BY: SACHI MADAN, DIRECTOR OF PARTNERSHIPS
I’m writing this article while sitting at a Coffee Bean at the Indira Gandhi International Airport, on my way home to Seattle after visiting my family in Chandigarh, India. We’ve been in a state of frenzy for the past couple of days as flights were suspended, some airports were closed, and the flight that we did manage to find is severely delayed and much longer than we expected because the airspace above Pakistan has been shut (it ended up taking us 43 hours of traveling to get home!) Why? Well, that’s a tale as old as time itself.
Let’s begin with a brief history lesson into one of the most complicated feuds known. India and Pakistan were one country under British rule, but in 1947, after gaining their independence, they decided to split into two countries. There was the secular but predominantly Hindu state of India, and the Muslim state of Pakistan. The process of what is commonly referred to as ‘Partition’ was messy, as Muslims from the Indian territory migrated to Pakistan, and Hindus from the Pakistani territory migrated to India. My own grandparents were refugees in this crisis, and have described horrific tales that were all too common for those migrating at the time. Family members were slaughtered before their eyes, sanitation and basic necessities were lacking, and finding a new home took months, if not years. Part of today’s animosity is an aftereffect of Partition, with acts of violence scarring generations to come.
This long-lasting conflict is epitomized in a territorial dispute over Kashmir (the red region in the image above). Pakistan claims ownership of Kashmir due to its majority Muslim population. India, meanwhile, currently formally rules over it due to the Maharaja of Kashmir choosing to join India in 1947 after receiving military aid from India due to a Pakistani insurgency in Kashmir. The result of this war was a ceasefire line, and Pakistan declaring Kashmir’s choice to join India in 1947 illegitimate outside the context of war. The two countries experienced conflict again in 1965, 1971 (creating another country, Bangladesh), and 1989. In 1999, the Kargil War erupted, tearing the countries farther away from a solution and leading to a military coup in Pakistan. Since then, both countries have sponsored terrorist attacks against each other, built an arsenal of nuclear weapons, and killed thousands of civilians in Kashmir.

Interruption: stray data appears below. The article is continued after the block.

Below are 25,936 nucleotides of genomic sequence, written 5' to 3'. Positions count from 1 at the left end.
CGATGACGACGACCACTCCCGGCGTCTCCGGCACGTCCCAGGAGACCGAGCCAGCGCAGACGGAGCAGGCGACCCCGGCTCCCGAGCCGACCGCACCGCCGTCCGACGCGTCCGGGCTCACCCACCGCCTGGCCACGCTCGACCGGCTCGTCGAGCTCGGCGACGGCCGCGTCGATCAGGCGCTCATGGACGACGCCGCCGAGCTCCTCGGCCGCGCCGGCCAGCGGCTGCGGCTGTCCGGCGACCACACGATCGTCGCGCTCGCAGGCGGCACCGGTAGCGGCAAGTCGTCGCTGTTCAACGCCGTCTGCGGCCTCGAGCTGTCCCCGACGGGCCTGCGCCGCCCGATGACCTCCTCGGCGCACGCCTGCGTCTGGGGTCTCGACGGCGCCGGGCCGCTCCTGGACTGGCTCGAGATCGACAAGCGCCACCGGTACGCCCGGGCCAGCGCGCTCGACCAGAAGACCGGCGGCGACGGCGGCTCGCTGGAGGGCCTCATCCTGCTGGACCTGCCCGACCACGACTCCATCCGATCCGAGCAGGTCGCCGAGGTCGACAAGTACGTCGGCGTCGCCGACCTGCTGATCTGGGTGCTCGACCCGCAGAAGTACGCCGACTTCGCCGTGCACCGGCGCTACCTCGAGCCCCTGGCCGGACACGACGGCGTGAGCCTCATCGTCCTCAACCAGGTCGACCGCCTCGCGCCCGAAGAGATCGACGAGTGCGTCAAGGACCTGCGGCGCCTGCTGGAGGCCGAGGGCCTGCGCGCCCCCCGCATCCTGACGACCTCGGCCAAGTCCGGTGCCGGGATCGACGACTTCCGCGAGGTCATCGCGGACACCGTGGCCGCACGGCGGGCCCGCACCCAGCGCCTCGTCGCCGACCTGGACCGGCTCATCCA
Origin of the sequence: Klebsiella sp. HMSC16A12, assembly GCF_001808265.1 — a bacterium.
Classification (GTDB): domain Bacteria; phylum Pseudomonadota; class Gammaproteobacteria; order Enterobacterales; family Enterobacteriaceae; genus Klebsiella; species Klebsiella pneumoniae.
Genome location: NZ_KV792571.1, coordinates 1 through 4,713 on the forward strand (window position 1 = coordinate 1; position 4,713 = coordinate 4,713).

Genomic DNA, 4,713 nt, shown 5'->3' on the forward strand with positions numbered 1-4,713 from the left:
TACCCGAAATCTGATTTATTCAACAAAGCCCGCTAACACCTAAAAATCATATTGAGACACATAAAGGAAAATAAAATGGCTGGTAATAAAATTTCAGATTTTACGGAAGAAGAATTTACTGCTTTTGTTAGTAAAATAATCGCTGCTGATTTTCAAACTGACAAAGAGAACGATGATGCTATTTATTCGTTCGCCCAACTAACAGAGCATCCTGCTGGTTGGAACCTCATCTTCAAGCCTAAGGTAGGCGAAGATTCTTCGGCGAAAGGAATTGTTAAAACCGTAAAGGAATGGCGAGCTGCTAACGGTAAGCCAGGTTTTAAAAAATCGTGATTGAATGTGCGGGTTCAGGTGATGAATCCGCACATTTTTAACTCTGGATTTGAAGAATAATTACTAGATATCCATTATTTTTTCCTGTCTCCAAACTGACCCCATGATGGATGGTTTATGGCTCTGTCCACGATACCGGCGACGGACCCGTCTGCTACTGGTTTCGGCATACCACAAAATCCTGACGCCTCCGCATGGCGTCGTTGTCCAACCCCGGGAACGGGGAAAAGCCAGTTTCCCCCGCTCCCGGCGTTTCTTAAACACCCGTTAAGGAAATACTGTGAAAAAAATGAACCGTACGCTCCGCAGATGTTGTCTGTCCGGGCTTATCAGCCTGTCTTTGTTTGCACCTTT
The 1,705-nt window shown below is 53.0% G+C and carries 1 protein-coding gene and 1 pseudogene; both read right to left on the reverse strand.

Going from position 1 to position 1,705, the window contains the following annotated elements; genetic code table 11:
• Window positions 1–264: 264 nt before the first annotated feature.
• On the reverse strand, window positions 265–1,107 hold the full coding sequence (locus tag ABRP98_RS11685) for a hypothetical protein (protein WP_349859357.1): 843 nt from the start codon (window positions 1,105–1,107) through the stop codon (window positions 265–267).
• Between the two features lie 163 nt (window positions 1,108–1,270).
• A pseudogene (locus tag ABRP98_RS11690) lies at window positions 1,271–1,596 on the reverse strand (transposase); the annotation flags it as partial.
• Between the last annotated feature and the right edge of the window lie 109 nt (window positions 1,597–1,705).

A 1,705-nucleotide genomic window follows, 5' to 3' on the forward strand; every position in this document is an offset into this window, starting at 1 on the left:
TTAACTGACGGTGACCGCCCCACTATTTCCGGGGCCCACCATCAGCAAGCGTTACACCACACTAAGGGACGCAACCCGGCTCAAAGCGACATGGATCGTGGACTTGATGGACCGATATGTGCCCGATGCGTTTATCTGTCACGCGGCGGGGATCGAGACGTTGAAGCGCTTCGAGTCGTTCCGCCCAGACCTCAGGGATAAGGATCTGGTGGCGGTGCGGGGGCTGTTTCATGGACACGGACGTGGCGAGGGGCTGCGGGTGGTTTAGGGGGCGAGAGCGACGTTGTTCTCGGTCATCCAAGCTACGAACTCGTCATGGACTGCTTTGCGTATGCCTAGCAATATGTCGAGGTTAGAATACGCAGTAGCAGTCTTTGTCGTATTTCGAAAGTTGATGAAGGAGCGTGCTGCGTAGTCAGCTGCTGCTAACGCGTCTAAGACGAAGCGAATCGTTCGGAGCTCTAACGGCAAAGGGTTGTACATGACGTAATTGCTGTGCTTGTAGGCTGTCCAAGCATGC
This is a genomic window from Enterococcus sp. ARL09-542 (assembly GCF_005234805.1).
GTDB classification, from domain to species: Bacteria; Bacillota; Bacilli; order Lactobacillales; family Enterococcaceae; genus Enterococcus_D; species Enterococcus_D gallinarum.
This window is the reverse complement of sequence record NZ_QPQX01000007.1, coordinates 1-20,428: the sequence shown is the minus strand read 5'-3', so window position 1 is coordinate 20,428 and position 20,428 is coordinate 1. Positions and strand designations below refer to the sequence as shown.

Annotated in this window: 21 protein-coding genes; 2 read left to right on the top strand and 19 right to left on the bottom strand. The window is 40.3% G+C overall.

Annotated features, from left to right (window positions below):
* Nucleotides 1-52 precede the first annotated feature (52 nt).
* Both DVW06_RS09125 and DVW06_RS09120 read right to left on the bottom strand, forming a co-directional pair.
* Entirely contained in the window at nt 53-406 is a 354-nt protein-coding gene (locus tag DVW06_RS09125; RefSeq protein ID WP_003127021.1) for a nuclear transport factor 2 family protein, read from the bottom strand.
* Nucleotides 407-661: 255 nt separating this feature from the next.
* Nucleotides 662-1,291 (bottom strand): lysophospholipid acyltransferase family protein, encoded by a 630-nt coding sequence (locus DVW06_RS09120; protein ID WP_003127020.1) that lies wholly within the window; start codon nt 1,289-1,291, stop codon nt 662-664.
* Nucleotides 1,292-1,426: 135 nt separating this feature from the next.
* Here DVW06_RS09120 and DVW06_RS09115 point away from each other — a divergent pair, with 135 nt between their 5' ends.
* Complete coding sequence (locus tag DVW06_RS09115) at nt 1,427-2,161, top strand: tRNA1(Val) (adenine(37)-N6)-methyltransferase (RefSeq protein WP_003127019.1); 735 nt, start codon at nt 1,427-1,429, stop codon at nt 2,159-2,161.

After a two-decade steady stream of attacks against each country, tensions recently flared up again. On February 14 of this year, 46 Indian soldiers died in Pulwama, an Indian controlled district of Kashmir, in what was the deadliest attack on Indian forces in the region since 1989. Jaish-e-Mohammad, a Pakistani terrorist organization working to make Kashmir a part of Pakistan, took responsibility for the suicide bombing. In return, India began surgical air strikes on February 26, with Pakistan striking back less than 24 hours later. Pakistan also captured an Indian pilot, releasing footage of the captive wing commander blindfolded and bleeding. On Friday, March 1, the pilot was released as a peace gesture on behalf of Pakistani Prime Minister, Imran Khan.
But there are some major points of analysis regarding this recent flare-up, some that I only really came to understand after being in India, in the heat of things, while the conflict arose.
The first is that this is the first major escalation since both countries developed nuclear programs, which changes the way the tensions are characterized. With an ever-present threat of nuclear annihilation, both countries should be trying to dial down the conflict for fear of mutual destruction. Both India and Pakistan possess between 140 to 150 nuclear weapons, and Pakistan announced that its military is preparing for “all eventualities.” The threat of nuclear warfare is grave and could devastate the lives of billions of people. As Business Insider says, it could even cause global destruction through food shortages and the crippling of the ozone layer.
Another important factor to note is that India has an election coming up in April. Modi is speculated to have conducted the first cross-border air strike by India in almost 50 years in order to spark nationalistic sentiments in voters and encourage them to re-elect his party, the BJP. This comes at a time when, according to Forbes, Modi’s position is weaker than before. The boost in nationalism may help to give him a boost at the polls, one that he greatly needs. If this is the case, it also comes at the cost of innocent lives and the danger of fueling a destructive war.
While tensions have now decreased, the threat of war, and now nuclear war remains imminent. Growing up as Indian or Pakistani, we are often kept within an “us” and “them” mentality. One thing that I did notice within my close family and friends in India was the generational gap, where younger, well-educated people were generally more open to holding their government accountable, carrying less intolerance for the other side, and advocating for a more peaceful or diplomatic approach to the crisis. If this is a general pattern that exists across the two countries, we could see Generation Z changing the game of international affairs in South Asia once they rise to power. Thus, I urge Indians and Pakistanis in Generation Z to keep an open mind about each other, realize that war tears apart both countries, and aim to work towards a diplomatic solution between the two countries.
Photo Credits: https://www.cnn.com/2019/03/01/asia/india-pakistan-military-balance-intl/index.html